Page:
* Perhaps one particular court case (Hernández v. Driscoll, Texas CISD) demonstrates the deliberate discrimination against Texans of Mexican-descent. After the historic 1954 Brown vs. Board of Education U.S. Supreme Court Decision, the reality was that anti-Mexican racism was rampant here in Texas. Countering that injustice in 1955, a group of Mexican-descent students courageously appeared before U.S. District Court Judge James V. Allred.  

They were there to testify against the official school board policy that segregated Mexican-descent students supposedly because they didn’t speak English. Appallingly, Mexican-descent students were forced to repeat first grade for three years, making them in reality forgotten pupils. As one would expect, many dropped out of school, unable to cope with the blatant racism.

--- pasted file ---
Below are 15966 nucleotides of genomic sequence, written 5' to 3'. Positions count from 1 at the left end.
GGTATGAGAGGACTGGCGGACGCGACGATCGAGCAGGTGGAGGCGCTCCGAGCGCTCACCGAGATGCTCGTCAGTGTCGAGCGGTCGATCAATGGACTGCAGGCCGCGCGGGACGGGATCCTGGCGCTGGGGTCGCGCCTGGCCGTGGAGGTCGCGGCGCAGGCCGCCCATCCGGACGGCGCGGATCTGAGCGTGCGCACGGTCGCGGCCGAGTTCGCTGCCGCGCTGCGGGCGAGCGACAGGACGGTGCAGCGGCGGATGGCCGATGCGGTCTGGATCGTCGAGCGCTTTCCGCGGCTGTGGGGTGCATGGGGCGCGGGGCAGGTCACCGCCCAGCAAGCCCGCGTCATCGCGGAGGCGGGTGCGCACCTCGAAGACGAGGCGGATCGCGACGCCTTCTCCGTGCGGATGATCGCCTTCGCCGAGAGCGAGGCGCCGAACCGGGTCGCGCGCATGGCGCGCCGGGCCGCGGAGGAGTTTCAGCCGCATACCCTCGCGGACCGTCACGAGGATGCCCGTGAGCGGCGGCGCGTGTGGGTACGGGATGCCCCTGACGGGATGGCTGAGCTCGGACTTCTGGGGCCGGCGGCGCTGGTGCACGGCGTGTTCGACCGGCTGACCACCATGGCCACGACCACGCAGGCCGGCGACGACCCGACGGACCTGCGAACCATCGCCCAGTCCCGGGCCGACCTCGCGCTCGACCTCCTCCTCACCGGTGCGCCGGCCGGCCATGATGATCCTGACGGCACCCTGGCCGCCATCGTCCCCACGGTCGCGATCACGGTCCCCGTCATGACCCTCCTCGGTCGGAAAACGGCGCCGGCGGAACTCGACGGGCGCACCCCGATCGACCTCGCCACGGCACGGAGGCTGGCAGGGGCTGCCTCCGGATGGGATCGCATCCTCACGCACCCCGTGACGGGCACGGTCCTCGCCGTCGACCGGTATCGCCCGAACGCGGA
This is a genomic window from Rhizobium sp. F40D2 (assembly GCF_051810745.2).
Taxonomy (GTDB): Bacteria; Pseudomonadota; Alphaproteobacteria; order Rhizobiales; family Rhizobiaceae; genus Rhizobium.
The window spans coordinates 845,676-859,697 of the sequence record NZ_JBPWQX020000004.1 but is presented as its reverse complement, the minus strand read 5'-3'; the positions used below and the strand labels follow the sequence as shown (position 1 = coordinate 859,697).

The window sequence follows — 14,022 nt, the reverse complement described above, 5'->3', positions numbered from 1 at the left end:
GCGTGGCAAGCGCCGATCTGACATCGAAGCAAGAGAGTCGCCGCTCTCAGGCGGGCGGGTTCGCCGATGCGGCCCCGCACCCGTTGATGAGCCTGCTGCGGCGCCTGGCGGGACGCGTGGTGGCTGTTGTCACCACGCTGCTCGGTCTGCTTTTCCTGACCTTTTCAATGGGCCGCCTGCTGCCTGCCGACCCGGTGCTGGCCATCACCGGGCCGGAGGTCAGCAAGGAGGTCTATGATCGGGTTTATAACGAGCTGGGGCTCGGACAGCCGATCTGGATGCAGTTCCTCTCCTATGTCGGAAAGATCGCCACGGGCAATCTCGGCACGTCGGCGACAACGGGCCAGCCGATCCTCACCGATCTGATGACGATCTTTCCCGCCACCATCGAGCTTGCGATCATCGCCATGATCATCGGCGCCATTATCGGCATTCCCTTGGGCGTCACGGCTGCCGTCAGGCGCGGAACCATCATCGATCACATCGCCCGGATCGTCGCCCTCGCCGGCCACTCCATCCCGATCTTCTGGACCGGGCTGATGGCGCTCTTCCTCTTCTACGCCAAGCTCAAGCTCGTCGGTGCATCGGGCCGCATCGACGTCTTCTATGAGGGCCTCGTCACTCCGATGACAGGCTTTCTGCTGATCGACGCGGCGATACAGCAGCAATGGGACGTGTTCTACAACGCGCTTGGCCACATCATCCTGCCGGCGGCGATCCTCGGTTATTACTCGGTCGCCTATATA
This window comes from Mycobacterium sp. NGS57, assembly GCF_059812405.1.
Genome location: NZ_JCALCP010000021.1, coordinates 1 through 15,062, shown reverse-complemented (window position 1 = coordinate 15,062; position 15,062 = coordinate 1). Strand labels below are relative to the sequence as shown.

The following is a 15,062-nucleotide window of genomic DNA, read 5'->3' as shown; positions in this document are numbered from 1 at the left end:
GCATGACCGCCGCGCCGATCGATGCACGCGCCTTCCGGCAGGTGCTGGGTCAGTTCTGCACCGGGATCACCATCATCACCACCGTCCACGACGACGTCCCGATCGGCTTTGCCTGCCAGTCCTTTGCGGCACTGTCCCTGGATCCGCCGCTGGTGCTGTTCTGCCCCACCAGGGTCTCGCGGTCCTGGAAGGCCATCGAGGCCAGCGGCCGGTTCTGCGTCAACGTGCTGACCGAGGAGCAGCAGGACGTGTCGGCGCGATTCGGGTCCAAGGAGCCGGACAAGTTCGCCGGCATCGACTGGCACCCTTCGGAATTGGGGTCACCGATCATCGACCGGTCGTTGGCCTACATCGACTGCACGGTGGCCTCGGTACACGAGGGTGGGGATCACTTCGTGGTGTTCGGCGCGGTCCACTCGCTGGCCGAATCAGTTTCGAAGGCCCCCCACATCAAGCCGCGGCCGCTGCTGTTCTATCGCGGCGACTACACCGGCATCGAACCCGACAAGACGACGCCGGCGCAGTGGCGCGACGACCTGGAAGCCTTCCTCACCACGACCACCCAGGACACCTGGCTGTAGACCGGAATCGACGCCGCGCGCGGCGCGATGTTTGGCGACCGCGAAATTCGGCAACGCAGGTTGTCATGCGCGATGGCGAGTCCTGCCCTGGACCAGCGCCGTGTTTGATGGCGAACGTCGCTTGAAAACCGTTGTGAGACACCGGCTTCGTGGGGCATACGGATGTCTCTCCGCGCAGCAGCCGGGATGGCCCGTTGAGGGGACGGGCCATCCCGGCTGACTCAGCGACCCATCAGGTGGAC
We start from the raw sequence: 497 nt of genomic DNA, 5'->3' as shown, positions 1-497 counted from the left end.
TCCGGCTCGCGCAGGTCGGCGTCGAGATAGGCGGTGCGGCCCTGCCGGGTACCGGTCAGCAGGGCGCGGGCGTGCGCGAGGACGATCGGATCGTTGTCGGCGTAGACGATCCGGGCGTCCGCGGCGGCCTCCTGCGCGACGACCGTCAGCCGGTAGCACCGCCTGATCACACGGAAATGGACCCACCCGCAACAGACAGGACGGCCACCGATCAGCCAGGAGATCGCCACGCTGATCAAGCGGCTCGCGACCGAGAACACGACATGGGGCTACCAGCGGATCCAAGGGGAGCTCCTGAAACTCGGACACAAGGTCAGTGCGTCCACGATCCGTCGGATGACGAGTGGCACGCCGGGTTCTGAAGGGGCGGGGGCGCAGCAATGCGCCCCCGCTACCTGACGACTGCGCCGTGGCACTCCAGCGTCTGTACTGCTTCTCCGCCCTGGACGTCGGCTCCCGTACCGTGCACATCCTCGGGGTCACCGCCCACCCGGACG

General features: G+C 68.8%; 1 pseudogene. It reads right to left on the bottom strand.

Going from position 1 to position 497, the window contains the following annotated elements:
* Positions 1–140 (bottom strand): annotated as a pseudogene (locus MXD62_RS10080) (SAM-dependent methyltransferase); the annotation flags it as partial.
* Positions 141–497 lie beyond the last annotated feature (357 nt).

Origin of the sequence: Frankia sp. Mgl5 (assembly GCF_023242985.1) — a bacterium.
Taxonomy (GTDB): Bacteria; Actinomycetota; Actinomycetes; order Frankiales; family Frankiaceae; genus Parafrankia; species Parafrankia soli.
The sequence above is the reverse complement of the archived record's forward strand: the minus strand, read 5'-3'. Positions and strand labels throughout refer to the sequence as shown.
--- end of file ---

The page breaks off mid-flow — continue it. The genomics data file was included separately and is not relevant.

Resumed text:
Upon listening to the students’ command of the English language, Judge Allred ruled that the school board’s program was illegal, meant to separate Mexican-descent students based on their ethnicity. That led to the intolerant program’s termination.  

For the record, Mexican-descent children in Driscoll, and throughout Texas never knew what they had done wrong to be so ill-treated by an educational institution that was supposed to protect them and nurture their young minds.    

For those who wish to learn more of this incredible episode exposing the 1950s unequal Texas education system, please search online for the film, “Stolen Education” by Dr. Enrique Alemán. His mother Lupe (fourth-generation Texan) was one of the plaintiffs in the 1955 Driscoll CISD case.

* Indeed, Anglo colonial-style rule in Texas and the Southwest continued for over 100 years. In addition to the Driscoll case, the 1954 U.S. Supreme Court Class Apart Decision found the State of Texas guilty of depriving Mexican-descent people of equal liberty and justice by treating them as a class apart.

* Although, bigotry subsided somewhat, it took President Lyndon B. Johnson’s 1964 Civil Rights Act to bring about real change. No doubt, President Johnson recalled the abhorrent prejudice toward Mexican-descent students and their families he observed while teaching at a “Mexican” School in Cotulla, Texas.